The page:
B

EIGURE 8.7 Tipulidae (Típula). (A) Adult; (B) larva. (From McCafferty, 1981.)

into the anterior thoracic segments (Fig. 8.7B). They are found in a wide range of aquatic and semiaquatic habitats and are commonly collected at the margins of streams and ponds and in moist leaf litter, A few species occur in dry soil, where the larvae may be pests of grain and turf crops by feeding on the roots. Most species in temperate areas have one or two generations a year, with four larval instars and a brief pupal stage. The length of the life cycle varies from 6 weeks to 4 years, the latter being typical of some Arctic species.

The Tipulidae is a very large, cosmopolitan family of Diptera with over 60 genera and 1500 specks described in North America. Keys to both the adults and larvae of the Nearctic genera are provided by Alexander and Byers (1981) and Byers (1984). Adult and larval ecology are presented in Knizesk and Sullivan (1984) and Freeman (1967), respectively.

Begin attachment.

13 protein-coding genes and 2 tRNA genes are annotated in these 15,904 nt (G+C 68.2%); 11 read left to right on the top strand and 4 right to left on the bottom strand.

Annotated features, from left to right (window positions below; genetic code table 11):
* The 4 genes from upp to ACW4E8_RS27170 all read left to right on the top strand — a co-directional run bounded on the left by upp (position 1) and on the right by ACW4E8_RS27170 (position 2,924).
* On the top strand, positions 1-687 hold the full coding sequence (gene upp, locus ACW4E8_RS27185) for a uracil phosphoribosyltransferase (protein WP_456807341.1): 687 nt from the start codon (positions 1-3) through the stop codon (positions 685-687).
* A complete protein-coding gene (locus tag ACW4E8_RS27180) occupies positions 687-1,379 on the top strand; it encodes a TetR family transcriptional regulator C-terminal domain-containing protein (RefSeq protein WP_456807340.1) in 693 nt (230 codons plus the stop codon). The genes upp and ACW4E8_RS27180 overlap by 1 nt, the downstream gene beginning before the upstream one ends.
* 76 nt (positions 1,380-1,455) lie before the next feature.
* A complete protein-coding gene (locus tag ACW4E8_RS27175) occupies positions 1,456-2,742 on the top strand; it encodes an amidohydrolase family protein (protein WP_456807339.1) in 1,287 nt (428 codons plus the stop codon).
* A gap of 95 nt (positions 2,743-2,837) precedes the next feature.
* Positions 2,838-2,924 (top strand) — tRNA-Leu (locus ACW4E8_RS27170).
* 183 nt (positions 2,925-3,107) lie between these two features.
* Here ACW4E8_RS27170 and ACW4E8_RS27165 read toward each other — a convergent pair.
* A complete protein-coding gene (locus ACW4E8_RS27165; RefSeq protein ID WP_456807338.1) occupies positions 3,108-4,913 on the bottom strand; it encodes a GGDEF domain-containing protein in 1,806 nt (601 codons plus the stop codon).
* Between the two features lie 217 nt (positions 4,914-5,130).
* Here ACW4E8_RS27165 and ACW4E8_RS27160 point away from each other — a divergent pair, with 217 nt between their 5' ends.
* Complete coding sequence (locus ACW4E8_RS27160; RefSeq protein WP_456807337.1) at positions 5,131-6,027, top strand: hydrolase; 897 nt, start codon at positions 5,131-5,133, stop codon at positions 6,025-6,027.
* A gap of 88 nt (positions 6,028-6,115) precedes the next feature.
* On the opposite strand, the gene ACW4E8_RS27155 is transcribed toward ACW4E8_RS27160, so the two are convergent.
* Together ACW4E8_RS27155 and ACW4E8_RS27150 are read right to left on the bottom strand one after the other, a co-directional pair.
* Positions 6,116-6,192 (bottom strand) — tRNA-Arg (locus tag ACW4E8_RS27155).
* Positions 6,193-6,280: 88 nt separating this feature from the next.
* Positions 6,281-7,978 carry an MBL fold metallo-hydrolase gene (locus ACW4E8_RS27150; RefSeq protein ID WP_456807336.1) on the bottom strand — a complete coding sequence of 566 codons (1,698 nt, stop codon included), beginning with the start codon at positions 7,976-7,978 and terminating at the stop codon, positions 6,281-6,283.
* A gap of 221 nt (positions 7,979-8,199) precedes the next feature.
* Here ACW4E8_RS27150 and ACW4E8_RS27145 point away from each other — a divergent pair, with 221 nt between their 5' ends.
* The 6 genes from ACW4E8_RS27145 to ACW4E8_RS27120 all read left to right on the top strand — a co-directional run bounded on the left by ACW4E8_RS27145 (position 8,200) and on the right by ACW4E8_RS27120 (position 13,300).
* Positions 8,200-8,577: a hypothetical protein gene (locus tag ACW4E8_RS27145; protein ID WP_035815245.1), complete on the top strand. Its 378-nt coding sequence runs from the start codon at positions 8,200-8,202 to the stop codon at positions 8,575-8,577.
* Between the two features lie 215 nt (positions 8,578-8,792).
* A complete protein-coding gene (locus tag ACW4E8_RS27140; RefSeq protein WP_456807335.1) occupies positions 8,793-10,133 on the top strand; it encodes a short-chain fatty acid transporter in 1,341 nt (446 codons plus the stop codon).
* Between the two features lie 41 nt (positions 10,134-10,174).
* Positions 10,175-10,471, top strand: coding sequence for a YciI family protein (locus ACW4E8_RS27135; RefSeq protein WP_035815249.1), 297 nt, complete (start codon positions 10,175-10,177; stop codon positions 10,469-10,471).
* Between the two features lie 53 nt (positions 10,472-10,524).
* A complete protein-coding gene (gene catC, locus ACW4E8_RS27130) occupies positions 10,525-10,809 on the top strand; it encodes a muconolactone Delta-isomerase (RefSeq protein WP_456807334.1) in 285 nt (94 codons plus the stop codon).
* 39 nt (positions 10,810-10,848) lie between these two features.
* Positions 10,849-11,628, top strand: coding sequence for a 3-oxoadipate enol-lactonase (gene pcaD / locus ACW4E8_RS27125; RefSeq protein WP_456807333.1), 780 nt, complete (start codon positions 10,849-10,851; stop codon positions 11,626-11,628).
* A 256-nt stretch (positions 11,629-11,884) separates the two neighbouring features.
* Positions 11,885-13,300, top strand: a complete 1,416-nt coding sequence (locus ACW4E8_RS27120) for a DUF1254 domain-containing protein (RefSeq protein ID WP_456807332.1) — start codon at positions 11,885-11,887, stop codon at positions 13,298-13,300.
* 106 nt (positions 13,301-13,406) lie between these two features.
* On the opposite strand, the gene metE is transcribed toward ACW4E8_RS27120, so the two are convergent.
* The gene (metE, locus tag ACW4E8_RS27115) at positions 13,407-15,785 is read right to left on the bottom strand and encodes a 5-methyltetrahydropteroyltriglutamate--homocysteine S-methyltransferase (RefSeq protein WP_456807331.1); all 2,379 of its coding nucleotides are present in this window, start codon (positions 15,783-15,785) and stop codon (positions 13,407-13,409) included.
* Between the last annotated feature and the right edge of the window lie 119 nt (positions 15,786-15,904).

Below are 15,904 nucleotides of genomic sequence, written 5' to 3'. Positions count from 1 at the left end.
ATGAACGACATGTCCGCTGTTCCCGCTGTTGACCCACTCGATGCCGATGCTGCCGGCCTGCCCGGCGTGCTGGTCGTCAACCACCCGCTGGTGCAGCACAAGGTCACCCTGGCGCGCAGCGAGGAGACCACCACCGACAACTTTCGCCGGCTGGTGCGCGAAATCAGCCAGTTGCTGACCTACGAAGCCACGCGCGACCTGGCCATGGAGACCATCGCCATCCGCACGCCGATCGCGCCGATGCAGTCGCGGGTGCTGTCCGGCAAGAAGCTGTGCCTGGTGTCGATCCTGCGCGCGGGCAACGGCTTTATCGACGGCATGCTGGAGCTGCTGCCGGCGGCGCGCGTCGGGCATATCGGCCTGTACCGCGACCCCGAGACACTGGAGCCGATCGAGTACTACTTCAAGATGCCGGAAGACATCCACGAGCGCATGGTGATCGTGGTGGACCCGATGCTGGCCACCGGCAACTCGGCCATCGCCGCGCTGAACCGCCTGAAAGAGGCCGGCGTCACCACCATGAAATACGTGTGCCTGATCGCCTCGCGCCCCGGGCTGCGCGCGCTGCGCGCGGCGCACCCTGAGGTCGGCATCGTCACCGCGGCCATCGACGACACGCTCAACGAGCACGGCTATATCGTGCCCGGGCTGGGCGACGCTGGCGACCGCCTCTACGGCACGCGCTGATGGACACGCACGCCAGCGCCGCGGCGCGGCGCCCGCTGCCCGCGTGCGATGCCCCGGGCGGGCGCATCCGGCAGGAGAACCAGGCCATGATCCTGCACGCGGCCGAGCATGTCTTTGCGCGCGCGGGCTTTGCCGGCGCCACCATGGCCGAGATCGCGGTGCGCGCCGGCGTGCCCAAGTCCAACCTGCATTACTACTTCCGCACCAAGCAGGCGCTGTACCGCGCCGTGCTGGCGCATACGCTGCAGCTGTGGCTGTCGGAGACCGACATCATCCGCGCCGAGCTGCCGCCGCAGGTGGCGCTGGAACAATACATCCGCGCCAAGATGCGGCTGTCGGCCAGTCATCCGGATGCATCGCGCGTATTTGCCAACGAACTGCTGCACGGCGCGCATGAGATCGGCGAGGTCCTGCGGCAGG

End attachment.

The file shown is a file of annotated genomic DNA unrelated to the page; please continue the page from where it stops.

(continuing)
March flies are dark-colored flies varying in size from small to moderately large (4-10 mm). The adults (Fig. 8.8) generally can be distinguished from other Nemato-cera by the lack of a V-shaped suture on the mesono-tum, the presence of ocelli, antennae inserted below the eyes, and the presence of tibial spurs and pulvilli. Adults usually emerge in the spring and feed on flower nectar and pollen. The larvae are scavengers and are found mostly in decaying organic materials such as forest litter, manure, and soils rich in humus. Some species cause damage to the roots of cultivated plants, especially cereal and grass crops.

Adults of the love-bug (Plecia neurotica) often emerge in large swarms along the Gulf and South Atlantic coasts

FIGURE 8.8 Bibionidae, love bug (Plecia nearctica)-, pair of adults in cúpula, female at left. (From Leppla et al., 1975.)
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